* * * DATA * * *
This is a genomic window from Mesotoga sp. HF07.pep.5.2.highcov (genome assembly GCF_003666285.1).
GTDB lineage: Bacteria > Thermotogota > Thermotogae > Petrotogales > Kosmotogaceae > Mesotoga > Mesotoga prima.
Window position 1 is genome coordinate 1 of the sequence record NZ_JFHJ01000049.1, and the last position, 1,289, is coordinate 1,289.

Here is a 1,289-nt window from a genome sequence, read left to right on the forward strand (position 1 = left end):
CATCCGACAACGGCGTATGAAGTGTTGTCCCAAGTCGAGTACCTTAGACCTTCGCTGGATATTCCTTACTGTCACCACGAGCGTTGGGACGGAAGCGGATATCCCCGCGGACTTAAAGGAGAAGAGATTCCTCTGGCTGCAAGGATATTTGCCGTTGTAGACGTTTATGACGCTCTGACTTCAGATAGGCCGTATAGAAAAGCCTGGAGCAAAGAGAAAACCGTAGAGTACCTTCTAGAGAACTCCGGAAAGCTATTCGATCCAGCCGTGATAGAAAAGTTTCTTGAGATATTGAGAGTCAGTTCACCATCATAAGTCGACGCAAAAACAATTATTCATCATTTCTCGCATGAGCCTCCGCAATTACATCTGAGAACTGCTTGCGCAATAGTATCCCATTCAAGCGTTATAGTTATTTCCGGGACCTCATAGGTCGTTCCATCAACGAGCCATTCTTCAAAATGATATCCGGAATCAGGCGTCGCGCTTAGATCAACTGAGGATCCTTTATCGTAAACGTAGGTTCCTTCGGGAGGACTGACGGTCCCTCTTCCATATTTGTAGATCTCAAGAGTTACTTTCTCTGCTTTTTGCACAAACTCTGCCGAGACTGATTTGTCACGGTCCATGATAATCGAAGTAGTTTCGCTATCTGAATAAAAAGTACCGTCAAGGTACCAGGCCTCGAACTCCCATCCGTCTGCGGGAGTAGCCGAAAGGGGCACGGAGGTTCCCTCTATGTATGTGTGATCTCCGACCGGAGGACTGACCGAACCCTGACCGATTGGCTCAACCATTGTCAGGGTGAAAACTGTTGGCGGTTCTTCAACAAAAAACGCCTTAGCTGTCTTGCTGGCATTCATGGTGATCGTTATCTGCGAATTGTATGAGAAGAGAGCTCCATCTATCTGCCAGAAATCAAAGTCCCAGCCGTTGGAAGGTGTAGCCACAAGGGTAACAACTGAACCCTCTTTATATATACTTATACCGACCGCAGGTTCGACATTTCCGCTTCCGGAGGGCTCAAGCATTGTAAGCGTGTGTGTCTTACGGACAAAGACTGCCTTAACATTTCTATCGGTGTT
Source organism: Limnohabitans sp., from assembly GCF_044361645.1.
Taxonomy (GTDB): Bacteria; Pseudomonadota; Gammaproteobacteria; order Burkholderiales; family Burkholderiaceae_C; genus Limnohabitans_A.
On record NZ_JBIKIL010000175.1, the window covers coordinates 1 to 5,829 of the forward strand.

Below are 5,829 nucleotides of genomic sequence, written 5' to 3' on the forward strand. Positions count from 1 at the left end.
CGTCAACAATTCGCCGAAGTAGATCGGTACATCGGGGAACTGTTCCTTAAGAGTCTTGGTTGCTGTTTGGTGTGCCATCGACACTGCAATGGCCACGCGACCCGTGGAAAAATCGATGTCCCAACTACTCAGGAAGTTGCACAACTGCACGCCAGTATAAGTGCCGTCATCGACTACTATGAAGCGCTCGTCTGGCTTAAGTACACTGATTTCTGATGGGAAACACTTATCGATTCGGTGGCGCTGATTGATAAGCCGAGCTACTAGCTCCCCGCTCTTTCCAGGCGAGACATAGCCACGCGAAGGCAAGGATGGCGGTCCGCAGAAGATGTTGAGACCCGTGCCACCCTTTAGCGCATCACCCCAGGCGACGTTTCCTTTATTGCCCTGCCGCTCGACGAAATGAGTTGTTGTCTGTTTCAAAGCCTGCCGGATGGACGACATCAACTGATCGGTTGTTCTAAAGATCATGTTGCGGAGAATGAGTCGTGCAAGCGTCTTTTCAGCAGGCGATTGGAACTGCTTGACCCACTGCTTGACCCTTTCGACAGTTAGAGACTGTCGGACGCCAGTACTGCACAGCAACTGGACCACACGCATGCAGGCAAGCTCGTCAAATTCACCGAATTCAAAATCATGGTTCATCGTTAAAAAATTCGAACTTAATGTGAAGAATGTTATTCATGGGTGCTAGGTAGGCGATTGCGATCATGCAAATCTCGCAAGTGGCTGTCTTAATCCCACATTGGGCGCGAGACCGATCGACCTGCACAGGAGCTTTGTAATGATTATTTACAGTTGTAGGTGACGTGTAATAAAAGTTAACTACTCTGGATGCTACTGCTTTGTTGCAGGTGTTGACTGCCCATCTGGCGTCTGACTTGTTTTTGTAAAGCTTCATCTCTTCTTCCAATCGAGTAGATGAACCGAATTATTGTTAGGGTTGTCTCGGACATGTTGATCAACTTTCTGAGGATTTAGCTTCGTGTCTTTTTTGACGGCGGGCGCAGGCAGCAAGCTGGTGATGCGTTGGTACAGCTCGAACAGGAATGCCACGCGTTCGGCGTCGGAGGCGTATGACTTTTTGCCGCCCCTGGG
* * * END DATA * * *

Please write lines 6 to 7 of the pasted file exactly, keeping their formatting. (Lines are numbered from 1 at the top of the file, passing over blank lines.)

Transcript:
Source organism: Limnohabitans sp., from assembly GCF_044361645.1.
Taxonomy (GTDB): Bacteria; Pseudomonadota; Gammaproteobacteria; order Burkholderiales; family Burkholderiaceae_C; genus Limnohabitans_A.